As birth doulas we often tell clients they don’t have to become pregnancy and childbirth experts; and yet, it’s hard for those of us who are research lovers to resist the urge to purchase even one pregnancy book. There are so many “new” new-things that comes with pregnancy and childbirth, it’s natural to be curious and to see out information. But then, you stare at the shelf at the library or the bookstore and ... BOOM.!
So. Many. Books. It’s easy to feel overwhelmed by all of the options on the shelf and by recommendations from well-intentioned friends.
Do you want the encyclopedia of pregnancy and childbirth, or are you more interested in a more broad approach to this new phase of life?
Do you want enough evidence-based info that helps you make a decision, without having to weed through the terrifying stories on message boards and mommy blogs?
Do you want to actually enjoy reading or do you want to reference back based on how you're feeling that day?
Do you want to avoid that series about ‘what to expect’? (Ahem, the answer here is: YES!. Yes please avoid this. Pretty please? )
Whichever aforementioned category fits you bet we’ve got you covered!
Here are FIVE book recommendations about pregnancy that we think are *actually* worth a read:
We found the perspective brought by this book to be a breathe of fresh air; and it’s easy enough to read that you can breeze through it much like any other book. In it, you’ll follow author Angela Garbes’ own experience through pregnancy and motherhood. It offers a delightful mix of commentary on her experiences, mixed with current and historical research and cultural influences that form a lot of the advice pregnant people are given these days.
Pregnant people and folks who are already parents alike may find themselves nodding in agreement as they read the introduction to this book. Why can’t I do this? Or Why do I have this test done? The author, Emily Oster (an economist) poses these questions during her pregnancy and is straight-up bothered when no one can give her a clear answer. So, off she goes into the land of data to find what she’s looking for to help shed light on some of the most common pregnancy recommendations. See our final recommendation for Oster’s newest book, about parenthood!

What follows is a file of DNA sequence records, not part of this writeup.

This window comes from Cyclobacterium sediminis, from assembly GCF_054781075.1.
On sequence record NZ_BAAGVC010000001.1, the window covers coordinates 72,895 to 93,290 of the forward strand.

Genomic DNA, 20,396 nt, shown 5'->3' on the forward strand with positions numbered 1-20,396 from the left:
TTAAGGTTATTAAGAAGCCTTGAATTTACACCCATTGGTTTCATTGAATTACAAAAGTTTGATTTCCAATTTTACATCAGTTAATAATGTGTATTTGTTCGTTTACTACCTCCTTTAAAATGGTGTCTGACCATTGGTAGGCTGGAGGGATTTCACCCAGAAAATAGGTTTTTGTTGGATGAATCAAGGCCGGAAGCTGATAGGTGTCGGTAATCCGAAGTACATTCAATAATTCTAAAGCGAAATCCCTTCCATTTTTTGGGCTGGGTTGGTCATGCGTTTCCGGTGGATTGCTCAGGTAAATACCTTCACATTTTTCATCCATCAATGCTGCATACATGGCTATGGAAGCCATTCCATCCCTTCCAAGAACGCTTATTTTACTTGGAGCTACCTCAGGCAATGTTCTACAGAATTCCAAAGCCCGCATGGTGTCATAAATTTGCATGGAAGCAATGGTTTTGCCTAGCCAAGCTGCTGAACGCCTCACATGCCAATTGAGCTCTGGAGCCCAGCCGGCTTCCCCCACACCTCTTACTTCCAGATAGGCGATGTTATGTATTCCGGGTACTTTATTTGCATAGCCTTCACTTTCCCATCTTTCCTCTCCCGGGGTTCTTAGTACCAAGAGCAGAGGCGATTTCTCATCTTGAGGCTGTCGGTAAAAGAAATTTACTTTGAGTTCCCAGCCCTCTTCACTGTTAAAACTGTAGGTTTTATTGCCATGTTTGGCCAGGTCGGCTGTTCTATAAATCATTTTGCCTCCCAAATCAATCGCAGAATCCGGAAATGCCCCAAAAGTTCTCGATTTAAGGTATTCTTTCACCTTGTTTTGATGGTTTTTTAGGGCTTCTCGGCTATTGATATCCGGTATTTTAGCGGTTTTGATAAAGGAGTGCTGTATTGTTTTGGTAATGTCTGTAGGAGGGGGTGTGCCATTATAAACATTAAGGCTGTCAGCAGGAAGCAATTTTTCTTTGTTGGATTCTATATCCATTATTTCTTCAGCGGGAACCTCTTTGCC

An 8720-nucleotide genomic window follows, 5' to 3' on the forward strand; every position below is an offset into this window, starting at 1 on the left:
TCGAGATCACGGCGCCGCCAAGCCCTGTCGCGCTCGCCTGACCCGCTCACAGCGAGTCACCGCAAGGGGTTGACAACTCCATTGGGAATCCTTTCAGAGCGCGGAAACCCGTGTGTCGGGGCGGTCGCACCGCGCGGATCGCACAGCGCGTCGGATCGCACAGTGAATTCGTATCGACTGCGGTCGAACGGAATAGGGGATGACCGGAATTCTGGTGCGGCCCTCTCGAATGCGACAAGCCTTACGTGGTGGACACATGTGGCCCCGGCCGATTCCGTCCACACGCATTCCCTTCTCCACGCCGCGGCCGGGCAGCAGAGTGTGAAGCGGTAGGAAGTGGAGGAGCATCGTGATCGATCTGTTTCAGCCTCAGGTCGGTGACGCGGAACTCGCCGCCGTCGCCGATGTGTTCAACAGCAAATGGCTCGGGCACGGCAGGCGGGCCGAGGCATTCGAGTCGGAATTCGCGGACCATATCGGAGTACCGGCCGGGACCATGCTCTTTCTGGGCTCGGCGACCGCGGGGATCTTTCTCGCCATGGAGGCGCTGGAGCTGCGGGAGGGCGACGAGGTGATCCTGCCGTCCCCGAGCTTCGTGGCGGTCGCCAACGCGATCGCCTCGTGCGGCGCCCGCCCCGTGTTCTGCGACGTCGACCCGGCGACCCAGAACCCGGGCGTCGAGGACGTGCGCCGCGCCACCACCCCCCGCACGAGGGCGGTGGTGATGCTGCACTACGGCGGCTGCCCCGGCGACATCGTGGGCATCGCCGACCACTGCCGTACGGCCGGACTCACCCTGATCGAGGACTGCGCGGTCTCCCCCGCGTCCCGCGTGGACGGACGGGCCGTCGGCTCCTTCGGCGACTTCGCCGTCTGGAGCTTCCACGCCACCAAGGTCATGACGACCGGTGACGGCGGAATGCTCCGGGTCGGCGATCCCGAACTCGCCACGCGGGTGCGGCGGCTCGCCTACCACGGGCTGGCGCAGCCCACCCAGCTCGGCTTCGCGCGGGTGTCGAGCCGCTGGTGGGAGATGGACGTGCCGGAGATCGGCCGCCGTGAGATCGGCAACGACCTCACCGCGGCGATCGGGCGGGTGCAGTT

A ‘classic’ if you will, at least in our doula/birthworker world. Chock full of birth stories, which are something pregnant people often find themselves seeking during pregnancy, Ina Mays book can be a helpful guide to the variations of normal during birthing. However, as Ina May is an Out-of-Hospital-birth Legend, it’s worth noting that the book is heavy on unmedicated, majority-homebirthing birth stories. If this isn’t a part of your birth goals, then you may find it not as helpful. Still, being surrounded by positive, non-mainstream media birth culture a change that can help reshape your lens on what birth could be, a bit.
Described as the “all-inclusive guide to pregnancy” it’s nice to feel like you have a tool to refer back to for answers to common questions and queries before you start down the rabbit hole of Dr. Google (which will no doubt result in your reading something less than helpful). Plus, it takes you into those early days and weeks with a new baby as well!
Yes, you read that correctly, we are recommending a second book by Emily Oster. How can we not when her approach is so relatable? Listening to this book is like discussing with your best friend which preschool you liked best and, who doesn’t want to feel like someone is actually guiding you through all these new decisions as a new parent? There’s so. much. advice. heaped freely onto new parents by their community, by their friends, by their family. This book does a great job at helping you navigate your options, with confidence, so you can do what’s best for your family (a concept we’re extra familiar with here at EmDo!).